To the Optimist staff,
I want to commend the staff of the Optimist on the quality publication you’re giving the readers on our ACC campus. It seems to me that the ’61 Optimist has a policy of broad coverage, clear concise reporting, and yet offers opportunity for the reflection of opinion through the editorial page.
Too frequently the ideal of freedom of the press has been distorted to mean the printing of anything and everything anyone wants to say at any time. As a result, extreme emotionalism introduced through “yellow journalism” has so colored opinions that many events have been exaggerated out of all proportion to their importance. If this type of publication brings on a censorship policy, the journalist might do well to investigate his reporting techniques.
Of the several mass media of communication, the printed page has been the most effective over the longest period of time. The pen has indeed proved “mightier than the sword.” Some journalists, too few unfortunately, have recognized that freedom in reporting involves the responsibility of accuracy and fair play and the marvelous opportunity to mold opinion in such a way as to motivate the reading public to think, react, and decide for themselves after a careful consideration of facts fairly presented.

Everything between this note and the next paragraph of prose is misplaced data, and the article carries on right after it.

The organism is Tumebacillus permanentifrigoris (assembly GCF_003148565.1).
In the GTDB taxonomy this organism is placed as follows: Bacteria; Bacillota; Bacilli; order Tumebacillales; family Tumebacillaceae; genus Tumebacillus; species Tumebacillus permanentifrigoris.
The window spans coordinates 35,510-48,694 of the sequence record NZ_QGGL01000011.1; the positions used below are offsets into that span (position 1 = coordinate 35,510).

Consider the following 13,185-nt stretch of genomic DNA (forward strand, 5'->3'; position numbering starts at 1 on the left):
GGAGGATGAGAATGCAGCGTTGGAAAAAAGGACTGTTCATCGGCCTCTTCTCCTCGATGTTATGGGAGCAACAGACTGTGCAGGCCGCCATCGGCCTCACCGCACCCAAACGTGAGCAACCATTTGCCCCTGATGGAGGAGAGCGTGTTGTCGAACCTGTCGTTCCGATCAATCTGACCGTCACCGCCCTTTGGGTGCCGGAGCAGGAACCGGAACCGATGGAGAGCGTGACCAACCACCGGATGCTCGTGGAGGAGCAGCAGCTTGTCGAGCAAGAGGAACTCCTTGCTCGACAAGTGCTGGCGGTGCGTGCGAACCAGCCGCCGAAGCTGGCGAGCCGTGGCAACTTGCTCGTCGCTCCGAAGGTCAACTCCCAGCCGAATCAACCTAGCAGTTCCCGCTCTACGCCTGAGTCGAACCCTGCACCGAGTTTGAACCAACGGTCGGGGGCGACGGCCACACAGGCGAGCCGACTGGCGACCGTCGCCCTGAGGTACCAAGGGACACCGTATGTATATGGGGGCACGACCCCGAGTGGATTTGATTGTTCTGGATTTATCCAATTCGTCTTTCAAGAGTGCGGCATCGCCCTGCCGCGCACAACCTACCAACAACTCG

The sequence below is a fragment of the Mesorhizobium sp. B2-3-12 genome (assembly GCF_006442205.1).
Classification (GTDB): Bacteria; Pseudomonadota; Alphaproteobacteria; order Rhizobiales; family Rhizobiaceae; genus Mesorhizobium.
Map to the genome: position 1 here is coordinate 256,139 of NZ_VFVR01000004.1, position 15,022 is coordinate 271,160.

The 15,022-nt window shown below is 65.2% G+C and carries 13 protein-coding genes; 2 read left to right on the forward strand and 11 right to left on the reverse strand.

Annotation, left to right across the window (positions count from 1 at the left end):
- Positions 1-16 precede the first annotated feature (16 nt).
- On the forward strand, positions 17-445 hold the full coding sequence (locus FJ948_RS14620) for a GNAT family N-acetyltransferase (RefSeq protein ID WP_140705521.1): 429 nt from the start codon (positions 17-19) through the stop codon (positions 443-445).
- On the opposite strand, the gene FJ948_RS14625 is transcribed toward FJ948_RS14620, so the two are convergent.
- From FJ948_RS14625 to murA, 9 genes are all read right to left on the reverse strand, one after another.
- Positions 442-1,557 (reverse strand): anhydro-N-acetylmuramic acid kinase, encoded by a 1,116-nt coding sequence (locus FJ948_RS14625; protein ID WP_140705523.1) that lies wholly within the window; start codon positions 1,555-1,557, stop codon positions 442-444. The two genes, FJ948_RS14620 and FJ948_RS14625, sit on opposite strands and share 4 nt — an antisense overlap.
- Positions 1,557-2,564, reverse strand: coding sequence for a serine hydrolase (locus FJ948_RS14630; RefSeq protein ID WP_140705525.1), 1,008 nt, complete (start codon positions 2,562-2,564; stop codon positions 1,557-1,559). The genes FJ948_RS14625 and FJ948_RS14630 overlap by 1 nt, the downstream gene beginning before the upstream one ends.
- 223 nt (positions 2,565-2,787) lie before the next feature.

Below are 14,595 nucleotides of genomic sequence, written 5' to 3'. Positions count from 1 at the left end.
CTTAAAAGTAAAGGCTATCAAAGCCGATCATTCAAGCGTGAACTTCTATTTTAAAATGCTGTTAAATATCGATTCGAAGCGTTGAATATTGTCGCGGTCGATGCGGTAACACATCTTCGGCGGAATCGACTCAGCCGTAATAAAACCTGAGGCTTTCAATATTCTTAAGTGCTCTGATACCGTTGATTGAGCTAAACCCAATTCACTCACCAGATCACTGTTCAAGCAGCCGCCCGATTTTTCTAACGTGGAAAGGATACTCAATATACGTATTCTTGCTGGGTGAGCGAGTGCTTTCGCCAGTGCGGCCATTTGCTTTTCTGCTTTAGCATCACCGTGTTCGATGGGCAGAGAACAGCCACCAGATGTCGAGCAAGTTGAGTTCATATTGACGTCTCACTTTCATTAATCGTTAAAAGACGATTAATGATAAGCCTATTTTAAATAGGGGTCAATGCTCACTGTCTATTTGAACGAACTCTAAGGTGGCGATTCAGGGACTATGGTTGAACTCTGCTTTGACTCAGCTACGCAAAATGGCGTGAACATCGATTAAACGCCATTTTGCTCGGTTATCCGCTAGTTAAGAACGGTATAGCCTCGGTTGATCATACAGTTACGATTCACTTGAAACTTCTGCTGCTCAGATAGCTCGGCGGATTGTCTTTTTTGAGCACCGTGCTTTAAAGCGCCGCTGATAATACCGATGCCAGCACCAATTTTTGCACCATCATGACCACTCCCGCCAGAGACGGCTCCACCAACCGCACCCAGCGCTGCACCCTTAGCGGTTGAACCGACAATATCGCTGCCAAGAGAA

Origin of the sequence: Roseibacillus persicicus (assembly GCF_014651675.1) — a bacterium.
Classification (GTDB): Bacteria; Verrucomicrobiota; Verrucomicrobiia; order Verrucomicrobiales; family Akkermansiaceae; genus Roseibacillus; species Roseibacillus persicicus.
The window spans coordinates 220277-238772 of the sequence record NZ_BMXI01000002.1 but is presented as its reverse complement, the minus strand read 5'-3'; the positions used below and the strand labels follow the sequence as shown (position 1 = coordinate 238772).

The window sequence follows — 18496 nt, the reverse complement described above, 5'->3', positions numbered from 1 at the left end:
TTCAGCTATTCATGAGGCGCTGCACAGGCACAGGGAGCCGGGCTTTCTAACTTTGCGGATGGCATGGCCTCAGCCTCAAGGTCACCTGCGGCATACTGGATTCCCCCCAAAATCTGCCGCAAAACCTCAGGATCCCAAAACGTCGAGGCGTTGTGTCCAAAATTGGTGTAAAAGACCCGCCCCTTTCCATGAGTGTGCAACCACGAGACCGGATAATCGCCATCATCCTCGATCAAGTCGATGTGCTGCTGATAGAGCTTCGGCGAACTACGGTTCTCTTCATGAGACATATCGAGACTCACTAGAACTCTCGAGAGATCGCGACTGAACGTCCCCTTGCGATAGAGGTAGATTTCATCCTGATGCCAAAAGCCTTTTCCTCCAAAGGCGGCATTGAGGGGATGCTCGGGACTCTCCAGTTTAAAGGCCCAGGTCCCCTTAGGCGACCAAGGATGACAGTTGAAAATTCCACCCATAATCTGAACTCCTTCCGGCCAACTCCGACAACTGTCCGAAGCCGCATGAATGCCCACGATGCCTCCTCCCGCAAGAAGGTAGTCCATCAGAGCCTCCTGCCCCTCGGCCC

I believe your staff is pursing such a course and I would like to express my appreciation and hope for a continuation of this laudable policy.
Mrs. Henry Speck
ACC History Faculty
Editor’s Note: This letter was re-published in the October 24, 2003 edition of the Optimist.